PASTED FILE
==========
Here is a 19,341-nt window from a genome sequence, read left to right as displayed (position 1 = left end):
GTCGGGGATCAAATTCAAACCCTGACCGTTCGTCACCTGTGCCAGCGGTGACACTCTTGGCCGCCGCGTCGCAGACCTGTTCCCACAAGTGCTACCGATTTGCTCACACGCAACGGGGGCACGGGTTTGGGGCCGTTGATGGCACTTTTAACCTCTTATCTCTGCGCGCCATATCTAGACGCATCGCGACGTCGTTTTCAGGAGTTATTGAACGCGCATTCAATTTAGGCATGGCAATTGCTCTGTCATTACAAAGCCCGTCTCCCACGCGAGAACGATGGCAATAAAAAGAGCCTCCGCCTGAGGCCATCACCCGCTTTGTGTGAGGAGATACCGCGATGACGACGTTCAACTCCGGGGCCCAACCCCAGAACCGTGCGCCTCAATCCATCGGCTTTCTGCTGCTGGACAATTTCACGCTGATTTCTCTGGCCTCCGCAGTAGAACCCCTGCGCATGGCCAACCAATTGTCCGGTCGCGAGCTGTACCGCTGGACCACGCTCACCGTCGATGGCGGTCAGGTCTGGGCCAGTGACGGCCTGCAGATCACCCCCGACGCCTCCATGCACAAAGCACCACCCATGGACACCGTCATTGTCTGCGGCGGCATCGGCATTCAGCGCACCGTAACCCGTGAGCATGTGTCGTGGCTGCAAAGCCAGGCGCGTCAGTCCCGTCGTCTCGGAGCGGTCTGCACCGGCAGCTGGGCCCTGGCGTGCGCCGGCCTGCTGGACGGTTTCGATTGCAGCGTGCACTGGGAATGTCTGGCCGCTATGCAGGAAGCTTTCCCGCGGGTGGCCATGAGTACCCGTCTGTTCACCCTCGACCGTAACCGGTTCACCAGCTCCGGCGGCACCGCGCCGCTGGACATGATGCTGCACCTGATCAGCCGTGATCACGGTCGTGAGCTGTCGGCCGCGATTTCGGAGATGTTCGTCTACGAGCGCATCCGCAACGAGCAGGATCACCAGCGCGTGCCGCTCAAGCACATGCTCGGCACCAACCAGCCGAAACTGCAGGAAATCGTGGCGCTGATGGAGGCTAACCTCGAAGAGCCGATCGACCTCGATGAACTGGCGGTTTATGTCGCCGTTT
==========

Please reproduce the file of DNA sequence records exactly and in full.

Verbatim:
Here is a 19,341-nt window from a genome sequence, read left to right as displayed (position 1 = left end):
GTCGGGGATCAAATTCAAACCCTGACCGTTCGTCACCTGTGCCAGCGGTGACACTCTTGGCCGCCGCGTCGCAGACCTGTTCCCACAAGTGCTACCGATTTGCTCACACGCAACGGGGGCACGGGTTTGGGGCCGTTGATGGCACTTTTAACCTCTTATCTCTGCGCGCCATATCTAGACGCATCGCGACGTCGTTTTCAGGAGTTATTGAACGCGCATTCAATTTAGGCATGGCAATTGCTCTGTCATTACAAAGCCCGTCTCCCACGCGAGAACGATGGCAATAAAAAGAGCCTCCGCCTGAGGCCATCACCCGCTTTGTGTGAGGAGATACCGCGATGACGACGTTCAACTCCGGGGCCCAACCCCAGAACCGTGCGCCTCAATCCATCGGCTTTCTGCTGCTGGACAATTTCACGCTGATTTCTCTGGCCTCCGCAGTAGAACCCCTGCGCATGGCCAACCAATTGTCCGGTCGCGAGCTGTACCGCTGGACCACGCTCACCGTCGATGGCGGTCAGGTCTGGGCCAGTGACGGCCTGCAGATCACCCCCGACGCCTCCATGCACAAAGCACCACCCATGGACACCGTCATTGTCTGCGGCGGCATCGGCATTCAGCGCACCGTAACCCGTGAGCATGTGTCGTGGCTGCAAAGCCAGGCGCGTCAGTCCCGTCGTCTCGGAGCGGTCTGCACCGGCAGCTGGGCCCTGGCGTGCGCCGGCCTGCTGGACGGTTTCGATTGCAGCGTGCACTGGGAATGTCTGGCCGCTATGCAGGAAGCTTTCCCGCGGGTGGCCATGAGTACCCGTCTGTTCACCCTCGACCGTAACCGGTTCACCAGCTCCGGCGGCACCGCGCCGCTGGACATGATGCTGCACCTGATCAGCCGTGATCACGGTCGTGAGCTGTCGGCCGCGATTTCGGAGATGTTCGTCTACGAGCGCATCCGCAACGAGCAGGATCACCAGCGCGTGCCGCTCAAGCACATGCTCGGCACCAACCAGCCGAAACTGCAGGAAATCGTGGCGCTGATGGAGGCTAACCTCGAAGAGCCGATCGACCTCGATGAACTGGCGGTTTATGTCGCCGTTT